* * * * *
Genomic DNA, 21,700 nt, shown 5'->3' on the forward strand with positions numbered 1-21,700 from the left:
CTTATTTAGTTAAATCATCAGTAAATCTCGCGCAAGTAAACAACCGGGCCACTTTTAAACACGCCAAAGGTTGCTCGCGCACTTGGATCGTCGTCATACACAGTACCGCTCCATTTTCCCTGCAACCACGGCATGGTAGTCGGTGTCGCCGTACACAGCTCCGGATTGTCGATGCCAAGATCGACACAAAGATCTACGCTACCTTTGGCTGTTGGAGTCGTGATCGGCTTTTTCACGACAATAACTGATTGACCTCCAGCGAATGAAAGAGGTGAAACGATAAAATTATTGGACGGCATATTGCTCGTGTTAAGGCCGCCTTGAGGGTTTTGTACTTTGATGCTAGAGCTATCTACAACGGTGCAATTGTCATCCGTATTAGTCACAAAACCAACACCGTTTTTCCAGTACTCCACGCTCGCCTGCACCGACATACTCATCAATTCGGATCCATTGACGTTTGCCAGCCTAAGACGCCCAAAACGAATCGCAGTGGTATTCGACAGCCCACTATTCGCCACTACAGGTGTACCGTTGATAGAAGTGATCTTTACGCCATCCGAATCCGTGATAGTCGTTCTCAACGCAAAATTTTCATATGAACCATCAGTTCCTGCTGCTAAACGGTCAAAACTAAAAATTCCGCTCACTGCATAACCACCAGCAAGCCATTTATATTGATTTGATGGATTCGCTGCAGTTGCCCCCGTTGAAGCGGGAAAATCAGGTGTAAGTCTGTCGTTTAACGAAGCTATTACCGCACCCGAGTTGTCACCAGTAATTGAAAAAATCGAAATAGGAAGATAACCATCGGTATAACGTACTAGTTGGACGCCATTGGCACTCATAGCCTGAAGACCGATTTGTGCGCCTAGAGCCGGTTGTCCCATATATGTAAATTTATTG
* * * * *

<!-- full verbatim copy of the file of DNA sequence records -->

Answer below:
Genomic DNA, 21,700 nt, shown 5'->3' on the forward strand with positions numbered 1-21,700 from the left:
CTTATTTAGTTAAATCATCAGTAAATCTCGCGCAAGTAAACAACCGGGCCACTTTTAAACACGCCAAAGGTTGCTCGCGCACTTGGATCGTCGTCATACACAGTACCGCTCCATTTTCCCTGCAACCACGGCATGGTAGTCGGTGTCGCCGTACACAGCTCCGGATTGTCGATGCCAAGATCGACACAAAGATCTACGCTACCTTTGGCTGTTGGAGTCGTGATCGGCTTTTTCACGACAATAACTGATTGACCTCCAGCGAATGAAAGAGGTGAAACGATAAAATTATTGGACGGCATATTGCTCGTGTTAAGGCCGCCTTGAGGGTTTTGTACTTTGATGCTAGAGCTATCTACAACGGTGCAATTGTCATCCGTATTAGTCACAAAACCAACACCGTTTTTCCAGTACTCCACGCTCGCCTGCACCGACATACTCATCAATTCGGATCCATTGACGTTTGCCAGCCTAAGACGCCCAAAACGAATCGCAGTGGTATTCGACAGCCCACTATTCGCCACTACAGGTGTACCGTTGATAGAAGTGATCTTTACGCCATCCGAATCCGTGATAGTCGTTCTCAACGCAAAATTTTCATATGAACCATCAGTTCCTGCTGCTAAACGGTCAAAACTAAAAATTCCGCTCACTGCATAACCACCAGCAAGCCATTTATATTGATTTGATGGATTCGCTGCAGTTGCCCCCGTTGAAGCGGGAAAATCAGGTGTAAGTCTGTCGTTTAACGAAGCTATTACCGCACCCGAGTTGTCACCAGTAATTGAAAAAATCGAAATAGGAAGATAACCATCGGTATAACGTACTAGTTGGACGCCATTGGCACTCATAGCCTGAAGACCGATTTGTGCGCCTAGAGCCGGTTGTCCCATATATGTAAATTTATTG